Take Note Team
It’s been a fairly wet couple of weeks here in Britain and that can only mean one thing: Wimbledon!
Yes, it’s that time of year when tennis lovers dig out those bottles of Pimm’s and bowls of strawberries and cream to watch athletes, who never dig out those bottles of Pimm’s and bowls of strawberries and cream, play tennis.
So, as the groundskeepers do a last double-check of every blade of grass in SW19, and spectators do a last double-check of their cholesterol levels, here at Take Note we reflect upon what transcribers can learn from tennis’s greatest players.
In the history of sport, there have been few female athletes (or athletes of any gender for that matter) as consistently brilliant as Serena Williams. With 23 Grand Slam wins to date, she has spent an incredible 319 weeks at the top of the WTA’s player rankings – that’s more than six years as the world’s best! As transcribers, we don’t spend much time on court hitting aces and looking fly doing it, but consistency is definitely an area where Serena could teach us a thing or two.
There are a lot of rules to transcription, a lot of punctuation pitfalls to avoid and spelling mistakes to pick up on, but there are also certain formatting rules that you have to follow. When you’re working on a transcription, it’s not only important that you stick to all the rules your primary school teacher taught you about i before e except after c, you also need to make sure you’re being consistent with the guidelines laid down by the agency you’re working for. At Take Note, this means things like not using semi colons and splitting paragraphs that are longer than fifteen lines. These guidelines ensure that every single one of our transcribers are singing from the same hymn sheet so that when we bring those files together, they are wonderfully consistent.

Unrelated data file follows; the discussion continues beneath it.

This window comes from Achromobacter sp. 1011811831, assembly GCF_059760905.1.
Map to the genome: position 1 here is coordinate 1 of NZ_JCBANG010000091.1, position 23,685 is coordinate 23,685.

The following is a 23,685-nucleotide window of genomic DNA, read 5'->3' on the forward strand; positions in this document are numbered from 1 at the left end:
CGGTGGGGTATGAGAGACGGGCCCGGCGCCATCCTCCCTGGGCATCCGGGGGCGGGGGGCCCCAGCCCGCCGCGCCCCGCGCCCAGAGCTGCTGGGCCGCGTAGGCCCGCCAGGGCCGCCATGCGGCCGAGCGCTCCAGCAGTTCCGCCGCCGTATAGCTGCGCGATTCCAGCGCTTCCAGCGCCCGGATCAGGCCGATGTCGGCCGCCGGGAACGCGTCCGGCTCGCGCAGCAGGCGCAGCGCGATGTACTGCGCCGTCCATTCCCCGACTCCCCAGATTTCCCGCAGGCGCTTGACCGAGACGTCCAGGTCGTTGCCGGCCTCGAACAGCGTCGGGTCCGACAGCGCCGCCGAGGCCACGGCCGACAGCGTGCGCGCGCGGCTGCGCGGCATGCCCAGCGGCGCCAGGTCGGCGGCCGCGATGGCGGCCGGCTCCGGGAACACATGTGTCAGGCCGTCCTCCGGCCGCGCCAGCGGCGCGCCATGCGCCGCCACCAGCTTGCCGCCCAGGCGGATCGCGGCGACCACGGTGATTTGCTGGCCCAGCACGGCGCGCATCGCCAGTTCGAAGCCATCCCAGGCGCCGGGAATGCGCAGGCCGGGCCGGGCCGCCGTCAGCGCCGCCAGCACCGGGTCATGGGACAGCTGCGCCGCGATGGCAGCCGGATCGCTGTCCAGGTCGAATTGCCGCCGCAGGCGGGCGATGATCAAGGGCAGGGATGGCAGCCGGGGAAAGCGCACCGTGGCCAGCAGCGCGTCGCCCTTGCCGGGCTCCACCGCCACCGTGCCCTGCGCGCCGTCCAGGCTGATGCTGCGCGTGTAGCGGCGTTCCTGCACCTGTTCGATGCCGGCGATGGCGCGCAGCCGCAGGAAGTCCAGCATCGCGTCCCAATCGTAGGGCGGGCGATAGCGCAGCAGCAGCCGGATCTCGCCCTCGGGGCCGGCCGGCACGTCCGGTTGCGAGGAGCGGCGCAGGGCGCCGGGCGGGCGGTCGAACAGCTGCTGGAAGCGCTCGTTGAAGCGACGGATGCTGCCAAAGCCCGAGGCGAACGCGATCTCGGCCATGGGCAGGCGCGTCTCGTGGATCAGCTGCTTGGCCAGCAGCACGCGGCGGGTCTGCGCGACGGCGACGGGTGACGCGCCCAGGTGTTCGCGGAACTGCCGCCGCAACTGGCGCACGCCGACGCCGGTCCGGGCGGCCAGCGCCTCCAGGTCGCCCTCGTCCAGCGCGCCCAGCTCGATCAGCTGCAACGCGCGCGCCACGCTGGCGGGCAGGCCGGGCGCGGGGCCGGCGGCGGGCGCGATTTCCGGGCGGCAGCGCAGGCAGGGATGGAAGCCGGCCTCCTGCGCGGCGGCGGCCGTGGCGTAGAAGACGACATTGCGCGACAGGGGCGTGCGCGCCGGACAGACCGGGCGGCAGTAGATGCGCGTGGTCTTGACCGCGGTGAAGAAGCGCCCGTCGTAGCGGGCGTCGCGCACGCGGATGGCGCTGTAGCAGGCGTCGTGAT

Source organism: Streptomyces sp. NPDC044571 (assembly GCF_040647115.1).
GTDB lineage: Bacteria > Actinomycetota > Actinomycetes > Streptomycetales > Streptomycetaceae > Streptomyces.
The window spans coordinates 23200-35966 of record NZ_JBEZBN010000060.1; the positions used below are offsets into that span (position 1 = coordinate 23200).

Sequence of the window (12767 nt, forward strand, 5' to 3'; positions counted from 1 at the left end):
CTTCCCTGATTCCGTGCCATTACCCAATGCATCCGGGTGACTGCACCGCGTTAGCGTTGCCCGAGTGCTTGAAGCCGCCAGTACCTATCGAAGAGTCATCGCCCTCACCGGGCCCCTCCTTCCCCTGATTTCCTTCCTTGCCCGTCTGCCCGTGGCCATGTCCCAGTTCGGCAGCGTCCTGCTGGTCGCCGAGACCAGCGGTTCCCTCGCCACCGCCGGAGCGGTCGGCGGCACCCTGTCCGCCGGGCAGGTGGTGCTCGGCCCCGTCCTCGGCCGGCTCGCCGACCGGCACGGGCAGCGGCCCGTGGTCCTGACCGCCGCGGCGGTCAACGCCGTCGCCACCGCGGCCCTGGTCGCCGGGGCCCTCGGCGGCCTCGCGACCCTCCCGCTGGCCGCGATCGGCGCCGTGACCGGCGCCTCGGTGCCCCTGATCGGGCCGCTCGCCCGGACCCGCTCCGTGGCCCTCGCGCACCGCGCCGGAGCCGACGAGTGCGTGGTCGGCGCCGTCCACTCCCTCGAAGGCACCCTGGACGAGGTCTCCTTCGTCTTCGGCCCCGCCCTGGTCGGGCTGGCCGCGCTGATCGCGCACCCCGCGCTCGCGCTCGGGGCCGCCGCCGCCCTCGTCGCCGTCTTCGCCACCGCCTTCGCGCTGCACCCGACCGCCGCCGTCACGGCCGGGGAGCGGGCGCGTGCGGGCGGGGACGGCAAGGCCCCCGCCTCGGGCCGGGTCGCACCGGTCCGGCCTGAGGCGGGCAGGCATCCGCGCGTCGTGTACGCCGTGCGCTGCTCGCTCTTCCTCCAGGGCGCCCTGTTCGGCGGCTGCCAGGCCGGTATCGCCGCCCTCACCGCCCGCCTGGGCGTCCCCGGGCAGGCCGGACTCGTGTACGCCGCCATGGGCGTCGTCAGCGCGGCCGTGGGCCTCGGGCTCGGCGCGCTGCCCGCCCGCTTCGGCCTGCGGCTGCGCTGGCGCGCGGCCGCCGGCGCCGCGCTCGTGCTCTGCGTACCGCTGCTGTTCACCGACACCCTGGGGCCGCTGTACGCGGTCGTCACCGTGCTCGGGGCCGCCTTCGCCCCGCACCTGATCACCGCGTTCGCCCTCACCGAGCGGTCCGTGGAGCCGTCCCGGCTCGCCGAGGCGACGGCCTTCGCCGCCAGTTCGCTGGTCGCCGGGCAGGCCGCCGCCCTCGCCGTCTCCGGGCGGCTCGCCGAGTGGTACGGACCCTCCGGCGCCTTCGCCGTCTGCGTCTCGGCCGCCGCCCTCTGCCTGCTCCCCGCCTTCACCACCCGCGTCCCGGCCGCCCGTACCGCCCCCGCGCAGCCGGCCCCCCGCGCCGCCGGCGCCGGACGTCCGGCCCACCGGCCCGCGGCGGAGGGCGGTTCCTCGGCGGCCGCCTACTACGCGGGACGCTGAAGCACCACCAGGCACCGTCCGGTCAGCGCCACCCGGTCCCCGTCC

In today’s game, no one has been playing professional tennis as long as the man who is probably the greatest player of all time, Roger Federer, who started his career all the way back in 1998. In fact, at this year’s Australian Open, he was drawn against Stefanos Tsitsipas, a player who was only one month old when Federer started playing professionally! In that time, the Swiss has won pretty much everything, and, despite now being 37 years old, he made it to the French Open semi-finals just this month. So, if there’s anything we can learn from him it has to be stamina.
Being a transcriber means never knowing what to expect; on any given day you could find yourself with a nice, easy-to-understand file that you’ll have wrapped up in a couple of hours, or a long and noisy focus group that’ll take you all day! When the latter comes along, it can be quite overwhelming, and it’s easy to feel like you’re getting nowhere, but that’s where stamina comes in. Making sure that you pace yourself and look after yourself properly is the only way you’re going to be able to get through those long days, so that means taking frequent breaks, eating properly, drinking lots, and being patient. Oh, and when things seem really dire, just remember you’re a transcriber, and you’re not playing the 2010 first-round singles match at Wimbledon between John Isner and Nicolas Mahut which lasted for three days! You can do this!